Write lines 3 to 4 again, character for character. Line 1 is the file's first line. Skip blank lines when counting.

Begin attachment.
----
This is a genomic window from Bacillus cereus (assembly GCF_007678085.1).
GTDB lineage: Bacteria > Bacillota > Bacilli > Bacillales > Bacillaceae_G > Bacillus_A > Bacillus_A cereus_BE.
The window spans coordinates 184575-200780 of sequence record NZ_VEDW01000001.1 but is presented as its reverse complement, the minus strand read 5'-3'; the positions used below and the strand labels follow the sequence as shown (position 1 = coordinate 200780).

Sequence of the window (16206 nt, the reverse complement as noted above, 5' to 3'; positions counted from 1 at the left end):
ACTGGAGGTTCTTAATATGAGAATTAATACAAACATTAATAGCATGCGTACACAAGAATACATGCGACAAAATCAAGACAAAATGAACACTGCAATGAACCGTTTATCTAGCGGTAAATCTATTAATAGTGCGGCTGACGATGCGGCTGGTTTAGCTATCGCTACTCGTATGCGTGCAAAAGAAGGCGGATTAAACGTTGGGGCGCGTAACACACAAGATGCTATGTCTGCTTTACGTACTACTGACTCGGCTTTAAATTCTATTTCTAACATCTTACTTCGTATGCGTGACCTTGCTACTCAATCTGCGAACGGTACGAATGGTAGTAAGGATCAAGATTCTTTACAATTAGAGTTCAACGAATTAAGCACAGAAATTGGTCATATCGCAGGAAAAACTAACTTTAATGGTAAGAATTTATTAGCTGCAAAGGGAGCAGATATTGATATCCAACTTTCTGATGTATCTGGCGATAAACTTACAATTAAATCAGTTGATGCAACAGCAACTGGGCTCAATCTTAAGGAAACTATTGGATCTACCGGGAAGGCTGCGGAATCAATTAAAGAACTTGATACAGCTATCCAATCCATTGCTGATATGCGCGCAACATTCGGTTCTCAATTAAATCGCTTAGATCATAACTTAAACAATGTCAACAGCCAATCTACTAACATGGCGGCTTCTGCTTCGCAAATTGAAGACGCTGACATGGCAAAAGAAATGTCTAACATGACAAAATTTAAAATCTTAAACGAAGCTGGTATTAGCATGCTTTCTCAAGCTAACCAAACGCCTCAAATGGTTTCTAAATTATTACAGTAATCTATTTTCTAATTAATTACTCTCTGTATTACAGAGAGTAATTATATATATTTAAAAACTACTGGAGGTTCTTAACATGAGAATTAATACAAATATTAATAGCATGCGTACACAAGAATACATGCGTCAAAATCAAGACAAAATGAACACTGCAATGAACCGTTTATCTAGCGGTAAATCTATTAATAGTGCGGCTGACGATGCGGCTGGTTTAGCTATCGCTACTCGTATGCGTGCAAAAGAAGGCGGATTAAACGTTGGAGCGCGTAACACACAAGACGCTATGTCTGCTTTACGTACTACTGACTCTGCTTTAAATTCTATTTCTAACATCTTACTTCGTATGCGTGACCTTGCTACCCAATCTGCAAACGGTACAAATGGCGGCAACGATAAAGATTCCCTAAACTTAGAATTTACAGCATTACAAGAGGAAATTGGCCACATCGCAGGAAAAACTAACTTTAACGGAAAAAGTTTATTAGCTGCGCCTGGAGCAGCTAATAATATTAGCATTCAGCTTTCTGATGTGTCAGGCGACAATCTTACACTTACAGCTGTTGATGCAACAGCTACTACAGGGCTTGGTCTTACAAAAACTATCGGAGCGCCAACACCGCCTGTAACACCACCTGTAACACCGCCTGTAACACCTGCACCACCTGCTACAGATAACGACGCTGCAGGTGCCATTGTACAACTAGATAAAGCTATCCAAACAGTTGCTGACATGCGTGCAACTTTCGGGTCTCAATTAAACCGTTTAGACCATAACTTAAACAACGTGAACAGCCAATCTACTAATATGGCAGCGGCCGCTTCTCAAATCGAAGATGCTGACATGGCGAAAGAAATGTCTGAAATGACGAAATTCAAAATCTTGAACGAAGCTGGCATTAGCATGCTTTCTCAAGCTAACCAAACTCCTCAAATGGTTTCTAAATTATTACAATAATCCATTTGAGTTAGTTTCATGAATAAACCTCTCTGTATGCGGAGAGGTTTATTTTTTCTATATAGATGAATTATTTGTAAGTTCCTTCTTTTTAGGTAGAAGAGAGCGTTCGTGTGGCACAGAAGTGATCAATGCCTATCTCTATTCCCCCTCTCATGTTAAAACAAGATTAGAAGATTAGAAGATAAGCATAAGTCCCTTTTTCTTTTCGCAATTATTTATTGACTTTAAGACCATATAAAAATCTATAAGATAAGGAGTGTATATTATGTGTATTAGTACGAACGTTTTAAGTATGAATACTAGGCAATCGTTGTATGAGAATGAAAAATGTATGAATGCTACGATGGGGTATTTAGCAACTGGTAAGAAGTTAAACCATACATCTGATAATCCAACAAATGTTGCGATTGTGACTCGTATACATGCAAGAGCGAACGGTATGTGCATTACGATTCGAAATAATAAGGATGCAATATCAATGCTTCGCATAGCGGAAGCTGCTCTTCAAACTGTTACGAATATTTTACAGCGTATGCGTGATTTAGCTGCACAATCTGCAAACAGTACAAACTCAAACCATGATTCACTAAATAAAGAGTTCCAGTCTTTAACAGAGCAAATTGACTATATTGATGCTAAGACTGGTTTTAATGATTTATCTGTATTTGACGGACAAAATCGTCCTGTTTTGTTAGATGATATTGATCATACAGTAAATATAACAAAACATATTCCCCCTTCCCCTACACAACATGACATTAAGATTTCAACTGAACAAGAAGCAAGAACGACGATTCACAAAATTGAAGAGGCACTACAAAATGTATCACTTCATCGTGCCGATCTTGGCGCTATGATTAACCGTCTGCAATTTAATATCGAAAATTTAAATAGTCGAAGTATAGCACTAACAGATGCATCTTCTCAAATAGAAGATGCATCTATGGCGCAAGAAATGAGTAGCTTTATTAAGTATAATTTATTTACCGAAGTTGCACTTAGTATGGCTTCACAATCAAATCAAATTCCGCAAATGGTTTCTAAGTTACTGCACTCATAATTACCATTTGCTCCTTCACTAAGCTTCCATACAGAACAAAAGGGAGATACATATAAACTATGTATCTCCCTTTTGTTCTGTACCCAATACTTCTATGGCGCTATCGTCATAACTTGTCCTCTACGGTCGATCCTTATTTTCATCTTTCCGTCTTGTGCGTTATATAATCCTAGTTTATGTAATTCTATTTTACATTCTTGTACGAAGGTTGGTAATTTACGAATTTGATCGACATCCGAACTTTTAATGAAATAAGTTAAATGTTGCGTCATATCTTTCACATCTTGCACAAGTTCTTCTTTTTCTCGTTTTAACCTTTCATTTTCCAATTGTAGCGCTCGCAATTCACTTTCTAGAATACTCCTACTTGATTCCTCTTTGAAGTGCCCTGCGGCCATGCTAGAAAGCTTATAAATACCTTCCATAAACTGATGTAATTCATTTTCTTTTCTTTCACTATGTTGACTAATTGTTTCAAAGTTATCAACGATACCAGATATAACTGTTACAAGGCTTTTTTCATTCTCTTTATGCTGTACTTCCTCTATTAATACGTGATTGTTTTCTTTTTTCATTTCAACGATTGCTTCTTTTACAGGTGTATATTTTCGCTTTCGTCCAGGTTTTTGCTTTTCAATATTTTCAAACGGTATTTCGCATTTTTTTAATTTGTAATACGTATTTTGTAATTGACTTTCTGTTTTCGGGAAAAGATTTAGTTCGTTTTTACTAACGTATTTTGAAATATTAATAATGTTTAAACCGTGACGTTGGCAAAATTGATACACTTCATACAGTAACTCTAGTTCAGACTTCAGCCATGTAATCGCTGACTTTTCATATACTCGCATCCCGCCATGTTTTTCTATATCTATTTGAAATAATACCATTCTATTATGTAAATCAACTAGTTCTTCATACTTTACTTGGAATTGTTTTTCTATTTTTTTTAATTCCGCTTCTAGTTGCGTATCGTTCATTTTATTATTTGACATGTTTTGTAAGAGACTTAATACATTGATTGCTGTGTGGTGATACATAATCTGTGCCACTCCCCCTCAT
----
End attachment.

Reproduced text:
The window spans coordinates 184575-200780 of sequence record NZ_VEDW01000001.1 but is presented as its reverse complement, the minus strand read 5'-3'; the positions used below and the strand labels follow the sequence as shown (position 1 = coordinate 200780).

Sequence of the window (16206 nt, the reverse complement as noted above, 5' to 3'; positions counted from 1 at the left end):